Nine Defining Plays of 2012 Season: #2 The Kick


4. The Kick (November 17, vs. Stanford, Overtime)

The Play: On 4th down and 9, Alejandro Maldonado misses a 41-yard field goal attempt.

MaldonadoScott Norwood. Kyle Brotzman. Gerry Thomas. Do these names ring a bell? Most likely, you don’t remember these kickers for the kicks they made. Their legacies belong to the kicks they missed.

Norwood’s 47-yard miss cost the Buffalo Bills Super Bowl XXV. Brotzman’s 26-yard attempt against Nevada would have put undefeated Boise State in position to compete in a BCS bowl game, but he pushed it right, and the Wolf Pack upset the Broncos in overtime after Brotzman misfired again – this time from 29 yards. Florida State’s Gerry Thomas’s 34-yard miss against Miami in 1991, known as “Wide Right I”, cost the Seminoles a victory in a crucial late-season rivalry game.

Last season, two Pac-12 kickers earned infamy with ill-timed shanks. First, with the Ducks having pulled within 3 points of USC in a furious comeback, Oregon kicker Alejandro Maldonado pulled a 37-yarder wide left as time expired – crushing aspirations for a BCS National Championship berth.

Then, a month and a half later, Stanford kicker Jordan Williamson missed a 35-yard attempt that would have won the Cardinal the Fiesta Bowl over Oklahoma State. Instead, the game went to overtime, in which Williamson missed a 43-yarder, opening the door for Oklahoma State to win 41-38.

The bright side? Williamson was just a freshman. Maldonado, a sophomore. Somewhere down the line, both would have a chance at redemption. Those chances just so happened to come within moments of each other a season later, on a frigid November night in Eugene, with the Pac-12 North title on the line, as well as yet another chance at a national championship berth for the Ducks.

Having been stymied by Stanford’s swarming rush defense and atypical inaccuracy from quarterback Marcus Mariota, the Ducks’ offense went three-and-out on their overtime-opening drive, and out came Maldonado to attempt a 41-yarder.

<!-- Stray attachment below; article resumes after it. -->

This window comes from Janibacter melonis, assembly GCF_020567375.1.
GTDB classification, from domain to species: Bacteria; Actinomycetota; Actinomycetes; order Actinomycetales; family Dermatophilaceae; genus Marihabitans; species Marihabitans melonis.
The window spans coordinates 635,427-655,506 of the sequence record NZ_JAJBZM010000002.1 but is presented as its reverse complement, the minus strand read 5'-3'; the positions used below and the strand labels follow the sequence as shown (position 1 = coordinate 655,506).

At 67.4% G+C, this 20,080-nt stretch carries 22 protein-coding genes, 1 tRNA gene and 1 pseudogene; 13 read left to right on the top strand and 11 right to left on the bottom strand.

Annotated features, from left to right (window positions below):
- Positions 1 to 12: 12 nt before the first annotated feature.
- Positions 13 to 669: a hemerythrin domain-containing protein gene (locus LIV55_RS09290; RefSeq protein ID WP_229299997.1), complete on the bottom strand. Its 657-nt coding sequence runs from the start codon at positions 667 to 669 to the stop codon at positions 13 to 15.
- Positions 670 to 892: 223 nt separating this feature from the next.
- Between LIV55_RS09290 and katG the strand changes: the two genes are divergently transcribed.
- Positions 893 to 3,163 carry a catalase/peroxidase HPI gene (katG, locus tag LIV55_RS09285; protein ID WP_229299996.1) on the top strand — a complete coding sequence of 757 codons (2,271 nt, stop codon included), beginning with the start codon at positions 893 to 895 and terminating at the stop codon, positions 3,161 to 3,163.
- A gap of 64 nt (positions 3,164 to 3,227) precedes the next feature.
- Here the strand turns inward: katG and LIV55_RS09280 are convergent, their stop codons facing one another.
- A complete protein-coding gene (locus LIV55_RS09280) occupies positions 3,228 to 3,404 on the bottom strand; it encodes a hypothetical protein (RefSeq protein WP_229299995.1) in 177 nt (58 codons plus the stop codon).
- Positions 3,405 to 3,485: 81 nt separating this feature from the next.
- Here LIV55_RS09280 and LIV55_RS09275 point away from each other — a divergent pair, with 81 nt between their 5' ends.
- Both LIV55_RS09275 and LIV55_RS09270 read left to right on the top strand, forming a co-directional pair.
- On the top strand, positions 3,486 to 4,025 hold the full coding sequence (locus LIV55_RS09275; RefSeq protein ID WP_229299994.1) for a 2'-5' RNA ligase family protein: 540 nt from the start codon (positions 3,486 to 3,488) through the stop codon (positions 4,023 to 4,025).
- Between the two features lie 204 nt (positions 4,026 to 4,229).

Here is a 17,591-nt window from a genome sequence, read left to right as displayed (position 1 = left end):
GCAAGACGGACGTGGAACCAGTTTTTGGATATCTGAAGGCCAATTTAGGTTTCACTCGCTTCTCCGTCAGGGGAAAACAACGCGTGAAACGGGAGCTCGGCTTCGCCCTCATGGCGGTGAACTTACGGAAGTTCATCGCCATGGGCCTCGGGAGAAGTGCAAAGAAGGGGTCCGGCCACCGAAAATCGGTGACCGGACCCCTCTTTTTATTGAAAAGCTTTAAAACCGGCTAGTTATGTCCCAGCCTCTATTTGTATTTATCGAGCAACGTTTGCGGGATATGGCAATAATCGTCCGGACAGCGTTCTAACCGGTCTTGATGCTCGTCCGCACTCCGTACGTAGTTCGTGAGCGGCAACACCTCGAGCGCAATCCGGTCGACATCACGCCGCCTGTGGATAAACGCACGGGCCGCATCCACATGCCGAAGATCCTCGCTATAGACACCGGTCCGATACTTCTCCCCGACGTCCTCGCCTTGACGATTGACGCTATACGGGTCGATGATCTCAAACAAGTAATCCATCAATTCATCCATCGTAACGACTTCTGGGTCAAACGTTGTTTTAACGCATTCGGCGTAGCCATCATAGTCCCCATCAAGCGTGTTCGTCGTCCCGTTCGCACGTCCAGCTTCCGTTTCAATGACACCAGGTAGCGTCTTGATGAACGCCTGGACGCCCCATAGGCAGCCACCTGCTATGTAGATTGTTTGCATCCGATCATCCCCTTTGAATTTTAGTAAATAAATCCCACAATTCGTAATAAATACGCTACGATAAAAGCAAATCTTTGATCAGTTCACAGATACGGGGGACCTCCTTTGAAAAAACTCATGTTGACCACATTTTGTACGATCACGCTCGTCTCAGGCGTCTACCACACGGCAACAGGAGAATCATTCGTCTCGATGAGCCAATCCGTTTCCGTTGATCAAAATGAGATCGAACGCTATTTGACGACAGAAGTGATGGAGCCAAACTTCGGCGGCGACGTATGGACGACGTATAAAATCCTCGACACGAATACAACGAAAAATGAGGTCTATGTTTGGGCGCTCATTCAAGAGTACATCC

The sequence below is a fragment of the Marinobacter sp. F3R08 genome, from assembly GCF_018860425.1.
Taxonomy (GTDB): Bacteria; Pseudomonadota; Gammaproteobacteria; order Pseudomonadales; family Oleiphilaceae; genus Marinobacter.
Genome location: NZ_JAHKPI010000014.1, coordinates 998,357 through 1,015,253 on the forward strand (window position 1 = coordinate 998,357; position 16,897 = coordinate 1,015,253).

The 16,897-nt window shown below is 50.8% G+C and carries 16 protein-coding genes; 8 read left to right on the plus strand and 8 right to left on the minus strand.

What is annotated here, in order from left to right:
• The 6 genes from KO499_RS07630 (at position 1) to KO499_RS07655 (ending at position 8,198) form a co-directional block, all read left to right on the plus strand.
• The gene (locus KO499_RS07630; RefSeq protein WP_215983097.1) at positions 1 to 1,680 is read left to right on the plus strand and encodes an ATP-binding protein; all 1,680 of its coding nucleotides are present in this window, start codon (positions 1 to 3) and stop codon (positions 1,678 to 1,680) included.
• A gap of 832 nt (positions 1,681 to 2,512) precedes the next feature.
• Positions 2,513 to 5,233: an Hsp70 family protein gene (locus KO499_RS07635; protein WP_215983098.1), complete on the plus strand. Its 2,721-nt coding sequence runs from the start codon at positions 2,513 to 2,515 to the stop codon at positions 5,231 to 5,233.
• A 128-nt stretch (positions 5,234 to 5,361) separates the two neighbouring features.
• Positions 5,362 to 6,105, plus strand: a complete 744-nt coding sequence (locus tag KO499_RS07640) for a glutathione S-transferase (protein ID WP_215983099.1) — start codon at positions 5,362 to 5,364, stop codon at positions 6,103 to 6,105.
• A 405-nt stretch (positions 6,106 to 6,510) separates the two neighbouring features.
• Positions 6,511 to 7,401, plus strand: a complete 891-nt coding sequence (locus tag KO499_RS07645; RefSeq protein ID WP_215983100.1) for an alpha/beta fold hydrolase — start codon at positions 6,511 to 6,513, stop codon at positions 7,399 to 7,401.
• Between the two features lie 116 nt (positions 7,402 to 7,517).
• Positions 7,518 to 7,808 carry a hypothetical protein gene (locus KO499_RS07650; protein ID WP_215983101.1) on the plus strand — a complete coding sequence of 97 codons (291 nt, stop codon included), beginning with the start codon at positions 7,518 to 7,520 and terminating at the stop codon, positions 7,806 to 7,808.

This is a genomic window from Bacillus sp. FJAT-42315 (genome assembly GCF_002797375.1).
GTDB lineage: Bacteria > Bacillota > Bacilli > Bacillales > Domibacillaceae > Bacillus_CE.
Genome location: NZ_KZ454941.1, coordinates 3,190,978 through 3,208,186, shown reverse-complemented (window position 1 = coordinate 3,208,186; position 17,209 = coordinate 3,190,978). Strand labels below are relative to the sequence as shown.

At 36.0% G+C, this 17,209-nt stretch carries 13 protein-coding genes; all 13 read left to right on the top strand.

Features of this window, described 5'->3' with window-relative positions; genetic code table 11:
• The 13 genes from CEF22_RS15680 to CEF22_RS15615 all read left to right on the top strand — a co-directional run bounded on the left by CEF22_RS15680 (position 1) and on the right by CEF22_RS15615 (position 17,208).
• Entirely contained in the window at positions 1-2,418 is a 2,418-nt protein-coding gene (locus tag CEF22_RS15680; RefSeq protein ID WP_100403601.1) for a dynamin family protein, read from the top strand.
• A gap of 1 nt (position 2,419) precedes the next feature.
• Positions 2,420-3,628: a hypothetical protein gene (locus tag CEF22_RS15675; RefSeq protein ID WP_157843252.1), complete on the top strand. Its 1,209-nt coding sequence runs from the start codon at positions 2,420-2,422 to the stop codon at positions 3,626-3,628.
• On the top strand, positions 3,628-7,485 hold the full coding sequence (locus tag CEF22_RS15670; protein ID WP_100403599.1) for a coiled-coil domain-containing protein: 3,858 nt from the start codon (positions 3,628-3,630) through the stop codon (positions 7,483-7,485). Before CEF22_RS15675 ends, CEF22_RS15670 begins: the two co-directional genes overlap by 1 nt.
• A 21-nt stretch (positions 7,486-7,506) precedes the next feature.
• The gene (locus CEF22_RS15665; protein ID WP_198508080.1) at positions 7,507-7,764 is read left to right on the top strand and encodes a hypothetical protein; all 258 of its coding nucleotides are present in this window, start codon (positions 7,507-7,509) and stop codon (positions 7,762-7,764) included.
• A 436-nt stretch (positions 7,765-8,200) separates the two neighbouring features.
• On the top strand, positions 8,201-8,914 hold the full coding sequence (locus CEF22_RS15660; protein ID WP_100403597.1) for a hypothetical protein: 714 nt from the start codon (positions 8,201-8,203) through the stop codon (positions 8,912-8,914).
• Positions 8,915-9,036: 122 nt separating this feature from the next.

The cliché goes: the home crowd went silent after the kicker missed. Really though, the stadium was already dead quiet as Maldonado lined up for his attempt. In a season that had seen the Ducks barely challenged, let alone taken to overtime, the team’s fate rested once again on the much-maligned sophomore placekicker.

And so came the snap, the hold, and the kick – slowly sailing left, then clanking off of the upright. Once again, if Oregon was to lose this game, its kicker would be the scapegoat.

SONY DSCOf course, placing blame directly on Maldonado’s shoulders is unfair. In a close game, one can point to numerous “could’ve been, should’ve been” moments. There was De’Anthony Thomas, mindlessly running downfield alongside Marcus Mariota on a first quarter burst, and failing to supply a block that would have allowed Mariota to score. There was Chip Kelly’s playcalling in the final minute of regulation, in which he called for conservative run plays.

There was the miscommunication between Mariota and receiver Josh Huff on the play preceding the missed kick, in which Huff broke his route off in the opposite direction of Mariota’s pass. There was Zach Ertz’s game-tying touchdown reception, in which it appeared his shoulder may have hit the ground out-of-bounds. Even after the kick, there was Michael Clay’s inability to corral a Stanford fumble that, if recovered, would have sent the game to a second overtime.

But no. This loss will always be remembered for Maldonado’s missed field goal. From here, you know how the story went. Williamson, unlike Maldonado, found redemption, sending his 37-yard field goal through the uprights and the visiting Stanford crowd into a raucous celebration, heard beyond the stunned silence of the Oregon faithful.

And so goes the nature of being the kicker. You may be nearly anonymous, a sort of sideshow to the game your teammates play – until you’re not, in either the best way, or the worst. There’s little room for an in-between. On November 17, 2012, Williamson’s legacy became that of a hero. Maldonado’s, that of a goat.

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